Yesterday, Apple hit its latest download milestone: 10,000,000,000 applications on its iPhone, iPod Touch, and iPad combined. This occurs barely a week after the iTunes store reached its tenth birthday.
The company celebrated by awarding the 10 billionth download—a free game called Paper Glider downloaded by U.K. resident named Gail Davis—a $10,000 iTunes gift card.
Speaking of iTunes, last year the tech titan achieved 10 billion song downloads on its virtual storefront. So what's the next major number Apple will crunch?
Given that the iPhone is still growing in popularity, and the iPad is merely an infant still, 20 billion app downloads is probably not that far away, especially if hey decide to include apps in their new Mac store. App developers flock to the Apple platform like nobody's business, creating some of the most creative, innovative, and popular apps around. And once the iPad 2 and iPhone 5 drop this year, more and more consumers will flock to these products as well. It's definitely going to happen a lot faster than the first 10 billion did.
As for songs, the iTunes songs store hasn't necessarily exploded in success like Apple's phone and tablet. But it has grown its user base steadily over the past decade—beginning on January 9, 2001—and has gained popularity through its diversification into other areas, such as podcasts (which Apple pioneered), movies, TV shows, and of course apps. 20 billion app download will probably happen before 20 billion songs, although given that songs have a head start, it may be close.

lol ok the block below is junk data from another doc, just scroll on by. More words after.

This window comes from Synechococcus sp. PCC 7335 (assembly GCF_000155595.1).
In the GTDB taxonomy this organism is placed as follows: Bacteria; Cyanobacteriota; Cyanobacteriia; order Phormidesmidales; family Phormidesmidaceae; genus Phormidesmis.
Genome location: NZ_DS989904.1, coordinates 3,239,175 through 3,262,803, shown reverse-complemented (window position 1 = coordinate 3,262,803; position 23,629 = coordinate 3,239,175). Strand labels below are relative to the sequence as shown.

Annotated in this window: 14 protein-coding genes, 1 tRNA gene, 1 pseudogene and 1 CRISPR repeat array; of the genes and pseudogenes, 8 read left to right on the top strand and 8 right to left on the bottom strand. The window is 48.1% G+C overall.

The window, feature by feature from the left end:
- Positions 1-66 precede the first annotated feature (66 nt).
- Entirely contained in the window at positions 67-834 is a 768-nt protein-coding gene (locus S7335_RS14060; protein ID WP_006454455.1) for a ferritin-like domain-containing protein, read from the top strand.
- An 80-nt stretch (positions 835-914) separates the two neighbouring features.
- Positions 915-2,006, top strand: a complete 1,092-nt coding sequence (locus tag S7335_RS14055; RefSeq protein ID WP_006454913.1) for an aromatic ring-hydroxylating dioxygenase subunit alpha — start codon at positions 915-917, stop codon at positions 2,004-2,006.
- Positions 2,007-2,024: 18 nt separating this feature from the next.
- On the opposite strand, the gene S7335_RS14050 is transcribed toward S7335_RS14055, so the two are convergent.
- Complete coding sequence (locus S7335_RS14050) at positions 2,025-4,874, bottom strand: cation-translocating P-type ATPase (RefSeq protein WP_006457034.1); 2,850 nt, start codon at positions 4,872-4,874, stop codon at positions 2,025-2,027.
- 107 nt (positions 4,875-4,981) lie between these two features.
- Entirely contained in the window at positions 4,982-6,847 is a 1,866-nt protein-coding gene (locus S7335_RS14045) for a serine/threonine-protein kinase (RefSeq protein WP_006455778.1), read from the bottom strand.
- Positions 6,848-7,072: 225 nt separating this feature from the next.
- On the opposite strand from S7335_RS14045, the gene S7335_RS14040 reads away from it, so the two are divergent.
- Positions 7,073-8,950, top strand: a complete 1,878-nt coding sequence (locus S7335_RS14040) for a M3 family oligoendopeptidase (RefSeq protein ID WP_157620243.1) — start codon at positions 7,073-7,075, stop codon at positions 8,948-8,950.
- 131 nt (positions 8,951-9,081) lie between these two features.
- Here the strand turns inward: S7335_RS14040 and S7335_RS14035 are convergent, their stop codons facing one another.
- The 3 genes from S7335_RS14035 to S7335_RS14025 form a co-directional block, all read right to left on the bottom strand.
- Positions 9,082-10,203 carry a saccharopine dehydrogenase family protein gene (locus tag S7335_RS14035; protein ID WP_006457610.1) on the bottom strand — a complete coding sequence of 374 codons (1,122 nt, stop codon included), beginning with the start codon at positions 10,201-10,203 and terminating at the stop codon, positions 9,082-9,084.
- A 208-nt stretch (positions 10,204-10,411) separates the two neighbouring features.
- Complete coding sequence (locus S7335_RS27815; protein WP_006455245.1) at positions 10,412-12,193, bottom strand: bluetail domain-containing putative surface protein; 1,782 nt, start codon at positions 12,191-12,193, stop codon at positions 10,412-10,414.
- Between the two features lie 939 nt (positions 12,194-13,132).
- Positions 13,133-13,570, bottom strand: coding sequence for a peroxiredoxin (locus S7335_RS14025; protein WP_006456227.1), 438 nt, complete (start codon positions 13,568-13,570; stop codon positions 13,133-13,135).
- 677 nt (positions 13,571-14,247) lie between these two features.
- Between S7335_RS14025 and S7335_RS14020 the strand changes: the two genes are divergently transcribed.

On the note of movies and TV shows, though, Apple TV's latest generation has come with numerous improvements: enough, in fact, to consider it viable product and not some flopped gimmick. Could this propel TV show and movie downloads on the iTunes store to a major milestone? Likely, especially when taking into consideration the growing trend toward internet-based television content streaming.
Whatever the next milestone is, you know Apple will achieve it. Even though the company's been around for more than three decades, one is always convinced that the company manages to get better year over year. If this was its prime, few would be disappointed. Yet, somehow, I think it's got a long, healthy life ahead still.